Empathy with The They


Just woke up, got mah coffee, readying to start the day. I was reminiscing about one of my first jobs. Basically, my first corporate job. I worked at Major Litigation for ARCO (Atlantic Richfield Oil). One of the many offshoots of the Standard Oil trust.

I was thinking about how as I grow older, I can appreciate what the powers that be are doing. Even when it has undesired side effects. This has come up a lot as people, businesses, and local govt flails with the effects of Covid-19. I make fun of the Colmarian Confederation a lot in my books, and it’s part parody and much truth. Because a galaxy-spanning government can’t possibly be efficient.

Back to my jobs at Arco. I was 19+ years old and part of my job was data entry and databases and data this and that for legal cases. And as a consequence, I read thousands and thousands of documents. Every lawsuit ever. And when a company buys another company, you inherit all their liabilities. So I was reading about Richfield and Sinclair oil and whatever company it was that treated the first telephone poles so they wouldn’t rot. That was the 1800s and they’d just dump that tar in the river, what could go wrong? I read an awesome set of documents where the Dept of Energy instructed the oil company, during WWII, to simply dig some big ass pits, dump the waste oil, and cover it with dirt. Then fast forward 40 years and nearby towns have significantly higher instances of mental retardation and lower overall IQ. I read about Anaconda mining, which they inherited. And their enormous smelters. And I saw pictures of Butte and the areas around those smelters, and there were zero trees or vegetation of any kind. I read a document where they instructed agents to contact sub-agents, to buy up all the diseased cattle downwind. And long after they shuttered and abandoned those sites, they were still there. And if it rained hard enough, all the fish would die in the rivers and streams. Because you had half a century of heavy metals and solvents sitting around. There was so much heavy metal in families’ backyards from the smelter wafting it, that it was actually profitable to mine it. Pan for copper in your backyard. Not so profitable for drinking water.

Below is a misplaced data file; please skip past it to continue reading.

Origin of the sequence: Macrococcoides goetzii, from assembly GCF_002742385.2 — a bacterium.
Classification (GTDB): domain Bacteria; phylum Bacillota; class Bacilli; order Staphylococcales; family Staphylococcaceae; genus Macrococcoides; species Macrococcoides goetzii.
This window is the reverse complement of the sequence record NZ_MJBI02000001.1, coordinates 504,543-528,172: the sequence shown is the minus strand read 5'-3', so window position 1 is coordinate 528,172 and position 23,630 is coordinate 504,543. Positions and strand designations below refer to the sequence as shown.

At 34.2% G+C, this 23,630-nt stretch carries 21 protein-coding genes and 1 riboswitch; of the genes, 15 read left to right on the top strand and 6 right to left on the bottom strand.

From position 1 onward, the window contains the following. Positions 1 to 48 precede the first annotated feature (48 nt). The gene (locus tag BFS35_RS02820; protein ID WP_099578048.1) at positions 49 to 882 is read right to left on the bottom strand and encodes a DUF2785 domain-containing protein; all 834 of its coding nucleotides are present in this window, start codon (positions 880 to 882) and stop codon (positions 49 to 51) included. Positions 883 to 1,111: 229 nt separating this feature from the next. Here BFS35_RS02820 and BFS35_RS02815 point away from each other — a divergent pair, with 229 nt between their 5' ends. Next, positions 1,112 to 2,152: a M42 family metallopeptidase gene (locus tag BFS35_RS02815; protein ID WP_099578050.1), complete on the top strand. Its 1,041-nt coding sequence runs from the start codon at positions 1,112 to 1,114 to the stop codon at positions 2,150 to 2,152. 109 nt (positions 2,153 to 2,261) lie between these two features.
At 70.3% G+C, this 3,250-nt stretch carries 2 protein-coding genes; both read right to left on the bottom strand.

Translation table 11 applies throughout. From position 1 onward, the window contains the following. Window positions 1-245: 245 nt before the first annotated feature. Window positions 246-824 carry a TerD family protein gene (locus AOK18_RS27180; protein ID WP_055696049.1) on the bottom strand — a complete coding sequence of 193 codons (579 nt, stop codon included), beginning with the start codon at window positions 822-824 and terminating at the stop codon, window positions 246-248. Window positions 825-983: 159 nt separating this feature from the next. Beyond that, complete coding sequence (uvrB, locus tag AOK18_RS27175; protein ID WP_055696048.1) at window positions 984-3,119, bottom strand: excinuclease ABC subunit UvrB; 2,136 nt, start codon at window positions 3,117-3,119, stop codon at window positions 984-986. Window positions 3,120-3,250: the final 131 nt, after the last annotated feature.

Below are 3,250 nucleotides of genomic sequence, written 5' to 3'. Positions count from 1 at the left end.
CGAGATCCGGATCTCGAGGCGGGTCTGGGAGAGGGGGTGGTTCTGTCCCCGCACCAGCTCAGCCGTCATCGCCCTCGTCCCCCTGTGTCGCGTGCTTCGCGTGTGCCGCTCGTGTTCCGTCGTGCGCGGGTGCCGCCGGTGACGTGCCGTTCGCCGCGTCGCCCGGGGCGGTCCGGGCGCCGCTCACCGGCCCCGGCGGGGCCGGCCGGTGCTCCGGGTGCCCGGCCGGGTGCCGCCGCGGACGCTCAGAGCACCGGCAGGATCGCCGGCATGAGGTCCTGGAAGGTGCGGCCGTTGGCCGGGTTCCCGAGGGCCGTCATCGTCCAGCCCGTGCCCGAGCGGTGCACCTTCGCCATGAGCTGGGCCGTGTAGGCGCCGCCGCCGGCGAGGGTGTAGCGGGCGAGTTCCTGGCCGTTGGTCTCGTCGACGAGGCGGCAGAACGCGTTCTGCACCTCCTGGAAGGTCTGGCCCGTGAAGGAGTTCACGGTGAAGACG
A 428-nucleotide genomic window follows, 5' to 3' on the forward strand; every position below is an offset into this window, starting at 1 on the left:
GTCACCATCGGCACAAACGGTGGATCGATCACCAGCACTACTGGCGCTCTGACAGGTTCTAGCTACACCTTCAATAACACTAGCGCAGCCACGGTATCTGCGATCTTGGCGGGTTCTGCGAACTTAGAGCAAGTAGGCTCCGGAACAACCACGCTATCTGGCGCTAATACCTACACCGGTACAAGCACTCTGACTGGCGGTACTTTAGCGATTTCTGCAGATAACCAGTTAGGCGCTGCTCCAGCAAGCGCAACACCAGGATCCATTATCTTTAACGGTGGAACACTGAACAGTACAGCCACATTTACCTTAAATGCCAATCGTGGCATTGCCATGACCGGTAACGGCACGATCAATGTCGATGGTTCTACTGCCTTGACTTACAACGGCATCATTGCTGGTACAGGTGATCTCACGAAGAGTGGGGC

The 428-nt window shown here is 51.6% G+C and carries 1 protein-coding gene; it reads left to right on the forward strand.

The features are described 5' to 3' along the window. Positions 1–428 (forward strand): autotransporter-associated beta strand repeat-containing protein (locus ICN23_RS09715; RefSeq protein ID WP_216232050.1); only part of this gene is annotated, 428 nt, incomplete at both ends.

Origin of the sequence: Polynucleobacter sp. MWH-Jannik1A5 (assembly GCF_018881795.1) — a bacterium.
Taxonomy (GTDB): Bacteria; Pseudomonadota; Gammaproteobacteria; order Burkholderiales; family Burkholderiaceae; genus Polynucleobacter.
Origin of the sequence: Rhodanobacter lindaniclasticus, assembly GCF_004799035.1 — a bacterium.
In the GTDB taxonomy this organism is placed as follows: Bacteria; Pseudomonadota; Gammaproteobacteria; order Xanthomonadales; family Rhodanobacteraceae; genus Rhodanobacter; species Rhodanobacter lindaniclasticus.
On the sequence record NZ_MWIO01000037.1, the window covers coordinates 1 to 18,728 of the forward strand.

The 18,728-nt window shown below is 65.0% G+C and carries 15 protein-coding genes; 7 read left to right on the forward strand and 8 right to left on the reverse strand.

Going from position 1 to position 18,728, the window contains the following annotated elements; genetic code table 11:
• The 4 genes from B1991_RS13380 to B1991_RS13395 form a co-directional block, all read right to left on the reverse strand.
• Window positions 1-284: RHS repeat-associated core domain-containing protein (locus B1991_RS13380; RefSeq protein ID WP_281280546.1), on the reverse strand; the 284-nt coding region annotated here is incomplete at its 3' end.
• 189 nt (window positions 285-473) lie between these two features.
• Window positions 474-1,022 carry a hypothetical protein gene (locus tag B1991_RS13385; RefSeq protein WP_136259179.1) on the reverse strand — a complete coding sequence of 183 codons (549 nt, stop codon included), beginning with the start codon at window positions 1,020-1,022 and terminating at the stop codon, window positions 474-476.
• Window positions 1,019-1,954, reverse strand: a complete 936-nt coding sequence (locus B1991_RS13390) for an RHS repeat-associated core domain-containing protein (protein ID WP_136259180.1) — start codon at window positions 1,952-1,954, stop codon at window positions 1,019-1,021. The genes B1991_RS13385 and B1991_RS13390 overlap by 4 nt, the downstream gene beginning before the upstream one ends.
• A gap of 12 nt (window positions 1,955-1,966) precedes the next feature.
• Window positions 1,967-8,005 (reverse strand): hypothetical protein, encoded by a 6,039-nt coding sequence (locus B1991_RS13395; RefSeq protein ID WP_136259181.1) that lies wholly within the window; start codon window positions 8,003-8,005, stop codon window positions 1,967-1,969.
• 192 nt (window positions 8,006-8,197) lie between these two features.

So many superfund sites. Sites so toxic they would be uninhabitable for centuries. The Hanford nuclear site that was so radioactive they had to hire Teamsters wearing protective gear to collect the tumbleweed. Because it would tumble offsite and carry radiation with it. The supertankers! Man. Got to haul that crude from Alaska. And you got 20 guys stuck in cramped corners for months. And the shipbuilders knew they were carrying unbelievably dangerous materials, so they stuck protective gear everywhere. And at the time, one of the best protective elements against fire was asbestos. So those poor sailors developed super cancers and many, many other terrible ailments. And when their lawyers would request files, anything, the corporate lawyers would object to the term “files.” Would object to dates. Would object to the word “the.” Would object and object until the claimants were broke and/or dead. There was a pipeline leak. Not uncommon. How often do trees and earthquakes and construction workers damage water/electrical/whatever pipes? The leak went over a road. A roachcoach, back before they were upscale food trucks, drove over the road with all those burners going as they prepped for a work site. Boom.